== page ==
IBJNews

NFP of NOTE: Momentive Consumer Credit Counseling Services

Back to TopCommentsE-mailPrintBookmark and Share
Not-For-Profit of Note


Momentive Consumer Credit Counseling Services


615 N. Alabama St., Suite 134
Phone: (317) 266-1300; toll-free: (888) 711-7227
Fax: (317) 266-1315
Web site: www.momentive.org
Founded: 1964
Paid employees: 26
Highest-paid staff member: Kathryn Perron, president, $70,000
Top volunteers: Momentive does not use volunteers.

MISSION
                    
Change lives by helping people gain financial stability through education and counseling.

BOARD OF DIRECTORS

Chip McLean, chairman
Senghor Manns, treasurer
Ann Summer, secretary
Linda R. Carmody, past chairwoman
Michael Mackin
Andrew Mattingly
Mildred A. Motley
Curt Wiley

PROGRAMS

Budget counseling: helps families and individuals establish budgets, set financial goals, learn about savings and checking accounts
Debt management: sets up repayment programs with unsecured creditors, establishes lower monthly payments, allows repayment of entire debt in 60 months or less, provides an alternative to bankruptcy
Pre-filing bankruptcy counseling and education: as approved by the U.S. Department of Justice
Housing counseling: educates consumers before or after buying a home, or reverse mortgage, includes foreclosure prevention
Consumer credit: interprets reports, resolves disputes, or corrects reports to improve credit scores

FUND-RAISER

none


FINANCIAL PROFILE

2007 income: $1,643,343
2007 expenses: $1,689,955
2007 assets: $289,245

2008 projected income: $1,705,327
2008 projected expenses: $1,671,169
Fiscal year begins: Jan. 1

2007 income

Contributions: 32 percent
Grants: 33 percent
Fees: 35 percent

2007 expenses

Salaries and benefits: 61 percent
Rent/utilities: 29 percent
Supplies: 7 percent
Certification education: 3 percent

 

ADVERTISEMENT

Post a comment to this story

COMMENTS POLICY
We reserve the right to remove any post that we feel is obscene, profane, vulgar, racist, sexually explicit, abusive, or hateful.
 
You are legally responsible for what you post and your anonymity is not guaranteed.
 
Posts that insult, defame, threaten, harass or abuse other readers or people mentioned in IBJ editorial content are also subject to removal. Please respect the privacy of individuals and refrain from posting personal information.
 
No solicitations, spamming or advertisements are allowed. Readers may post links to other informational websites that are relevant to the topic at hand, but please do not link to objectionable material.
 
We may remove messages that are unrelated to the topic, encourage illegal activity, use all capital letters or are unreadable.
 

Messages that are flagged by readers as objectionable will be reviewed and may or may not be removed. Please do not flag a post simply because you disagree with it.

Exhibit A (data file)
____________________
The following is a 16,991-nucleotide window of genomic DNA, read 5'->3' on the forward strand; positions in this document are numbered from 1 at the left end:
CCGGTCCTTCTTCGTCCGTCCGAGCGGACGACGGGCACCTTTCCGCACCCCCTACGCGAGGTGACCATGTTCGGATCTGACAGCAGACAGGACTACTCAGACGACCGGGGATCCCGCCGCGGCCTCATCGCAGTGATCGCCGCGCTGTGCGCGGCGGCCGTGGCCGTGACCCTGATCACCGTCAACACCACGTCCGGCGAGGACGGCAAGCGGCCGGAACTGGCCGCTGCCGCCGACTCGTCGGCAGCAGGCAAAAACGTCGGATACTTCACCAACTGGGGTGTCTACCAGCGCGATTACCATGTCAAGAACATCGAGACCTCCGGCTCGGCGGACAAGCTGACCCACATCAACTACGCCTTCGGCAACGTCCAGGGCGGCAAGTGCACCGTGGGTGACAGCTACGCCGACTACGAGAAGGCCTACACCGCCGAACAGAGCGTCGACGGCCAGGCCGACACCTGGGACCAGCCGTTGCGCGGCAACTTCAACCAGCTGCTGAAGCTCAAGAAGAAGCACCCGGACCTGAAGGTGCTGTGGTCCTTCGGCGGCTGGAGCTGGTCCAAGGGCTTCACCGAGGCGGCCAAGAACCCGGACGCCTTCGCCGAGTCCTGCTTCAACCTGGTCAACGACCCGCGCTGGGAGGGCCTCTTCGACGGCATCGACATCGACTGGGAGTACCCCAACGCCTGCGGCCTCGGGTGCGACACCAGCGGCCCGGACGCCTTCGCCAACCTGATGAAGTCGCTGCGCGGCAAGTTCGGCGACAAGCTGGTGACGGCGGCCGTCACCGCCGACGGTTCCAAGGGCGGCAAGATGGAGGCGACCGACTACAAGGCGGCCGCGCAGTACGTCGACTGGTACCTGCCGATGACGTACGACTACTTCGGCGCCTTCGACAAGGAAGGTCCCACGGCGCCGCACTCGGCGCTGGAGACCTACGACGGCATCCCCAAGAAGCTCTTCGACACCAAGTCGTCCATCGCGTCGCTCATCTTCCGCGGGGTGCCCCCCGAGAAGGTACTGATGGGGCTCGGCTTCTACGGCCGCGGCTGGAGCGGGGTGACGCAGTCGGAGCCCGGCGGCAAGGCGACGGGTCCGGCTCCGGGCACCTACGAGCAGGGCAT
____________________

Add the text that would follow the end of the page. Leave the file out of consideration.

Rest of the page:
Sponsored by
ADVERTISEMENT

facebook - twitter on Facebook & Twitter

Follow on TwitterFollow IBJ on Facebook:
Follow on TwitterFollow IBJ's Tweets on these topics:
 
Subscribe to IBJ
  1. John, unfortunately CTRWD wants to put the tank(s) right next to a nature preserve and at the southern entrance to Carmel off of Keystone. Not exactly the kind of message you want to send to residents and visitors (come see our tanks as you enter our city and we build stuff in nature preserves...

  2. 85 feet for an ambitious project? I could shoot ej*culate farther than that.

  3. I tried, can't take it anymore. Untill Katz is replaced I can't listen anymore.

  4. Perhaps, but they've had a very active program to reduce rainwater/sump pump inflows for a number of years. But you are correct that controlling these peak flows will require spending more money - surge tanks, lines or removing storm water inflow at the source.

  5. All sewage goes to the Carmel treatment plant on the White River at 96th St. Rainfall should not affect sewage flows, but somehow it does - and the increased rate is more than the plant can handle a few times each year. One big source is typically homeowners who have their sump pumps connect into the sanitary sewer line rather than to the storm sewer line or yard. So we (Carmel and Clay Twp) need someway to hold the excess flow for a few days until the plant can process this material. Carmel wants the surge tank located at the treatment plant but than means an expensive underground line has to be installed through residential areas while CTRWD wants the surge tank located further 'upstream' from the treatment plant which costs less. Either solution works from an environmental control perspective. The less expensive solution means some people would likely have an unsightly tank near them. Carmel wants the more expensive solution - surprise!

ADVERTISEMENT